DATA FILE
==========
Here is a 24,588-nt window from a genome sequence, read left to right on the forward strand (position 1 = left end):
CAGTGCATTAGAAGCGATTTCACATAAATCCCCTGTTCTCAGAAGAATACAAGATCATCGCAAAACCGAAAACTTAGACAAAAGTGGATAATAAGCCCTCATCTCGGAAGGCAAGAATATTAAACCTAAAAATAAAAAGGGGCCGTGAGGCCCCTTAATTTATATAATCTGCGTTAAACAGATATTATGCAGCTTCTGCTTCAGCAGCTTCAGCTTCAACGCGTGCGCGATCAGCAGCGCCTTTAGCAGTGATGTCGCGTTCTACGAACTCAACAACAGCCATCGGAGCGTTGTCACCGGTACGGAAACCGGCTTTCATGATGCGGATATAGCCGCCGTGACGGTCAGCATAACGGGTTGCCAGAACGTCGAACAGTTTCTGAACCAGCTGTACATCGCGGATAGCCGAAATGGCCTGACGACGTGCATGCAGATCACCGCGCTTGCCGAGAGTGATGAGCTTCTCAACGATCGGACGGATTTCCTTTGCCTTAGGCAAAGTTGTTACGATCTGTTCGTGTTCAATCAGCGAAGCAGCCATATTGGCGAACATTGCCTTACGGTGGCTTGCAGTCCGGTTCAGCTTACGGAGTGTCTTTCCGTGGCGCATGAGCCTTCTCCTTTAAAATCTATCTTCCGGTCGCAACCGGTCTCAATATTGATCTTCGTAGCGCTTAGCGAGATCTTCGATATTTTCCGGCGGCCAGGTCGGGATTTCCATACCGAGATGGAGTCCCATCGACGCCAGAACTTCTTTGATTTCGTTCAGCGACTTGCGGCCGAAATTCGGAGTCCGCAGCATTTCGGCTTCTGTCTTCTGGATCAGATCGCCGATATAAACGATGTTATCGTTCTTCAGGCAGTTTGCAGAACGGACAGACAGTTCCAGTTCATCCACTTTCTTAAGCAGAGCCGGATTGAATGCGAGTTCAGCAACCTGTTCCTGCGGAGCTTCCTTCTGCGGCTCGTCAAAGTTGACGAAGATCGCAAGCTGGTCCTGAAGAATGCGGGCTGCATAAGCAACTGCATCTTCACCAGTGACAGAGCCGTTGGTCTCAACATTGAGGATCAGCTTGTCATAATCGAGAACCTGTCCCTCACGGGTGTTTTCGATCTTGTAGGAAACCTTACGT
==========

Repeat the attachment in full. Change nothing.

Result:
Here is a 24,588-nt window from a genome sequence, read left to right on the forward strand (position 1 = left end):
CAGTGCATTAGAAGCGATTTCACATAAATCCCCTGTTCTCAGAAGAATACAAGATCATCGCAAAACCGAAAACTTAGACAAAAGTGGATAATAAGCCCTCATCTCGGAAGGCAAGAATATTAAACCTAAAAATAAAAAGGGGCCGTGAGGCCCCTTAATTTATATAATCTGCGTTAAACAGATATTATGCAGCTTCTGCTTCAGCAGCTTCAGCTTCAACGCGTGCGCGATCAGCAGCGCCTTTAGCAGTGATGTCGCGTTCTACGAACTCAACAACAGCCATCGGAGCGTTGTCACCGGTACGGAAACCGGCTTTCATGATGCGGATATAGCCGCCGTGACGGTCAGCATAACGGGTTGCCAGAACGTCGAACAGTTTCTGAACCAGCTGTACATCGCGGATAGCCGAAATGGCCTGACGACGTGCATGCAGATCACCGCGCTTGCCGAGAGTGATGAGCTTCTCAACGATCGGACGGATTTCCTTTGCCTTAGGCAAAGTTGTTACGATCTGTTCGTGTTCAATCAGCGAAGCAGCCATATTGGCGAACATTGCCTTACGGTGGCTTGCAGTCCGGTTCAGCTTACGGAGTGTCTTTCCGTGGCGCATGAGCCTTCTCCTTTAAAATCTATCTTCCGGTCGCAACCGGTCTCAATATTGATCTTCGTAGCGCTTAGCGAGATCTTCGATATTTTCCGGCGGCCAGGTCGGGATTTCCATACCGAGATGGAGTCCCATCGACGCCAGAACTTCTTTGATTTCGTTCAGCGACTTGCGGCCGAAATTCGGAGTCCGCAGCATTTCGGCTTCTGTCTTCTGGATCAGATCGCCGATATAAACGATGTTATCGTTCTTCAGGCAGTTTGCAGAACGGACAGACAGTTCCAGTTCATCCACTTTCTTAAGCAGAGCCGGATTGAATGCGAGTTCAGCAACCTGTTCCTGCGGAGCTTCCTTCTGCGGCTCGTCAAAGTTGACGAAGATCGCAAGCTGGTCCTGAAGAATGCGGGCTGCATAAGCAACTGCATCTTCACCAGTGACAGAGCCGTTGGTCTCAACATTGAGGATCAGCTTGTCATAATCGAGAACCTGTCCCTCACGGGTGTTTTCGATCTTGTAGGAAACCTTACGT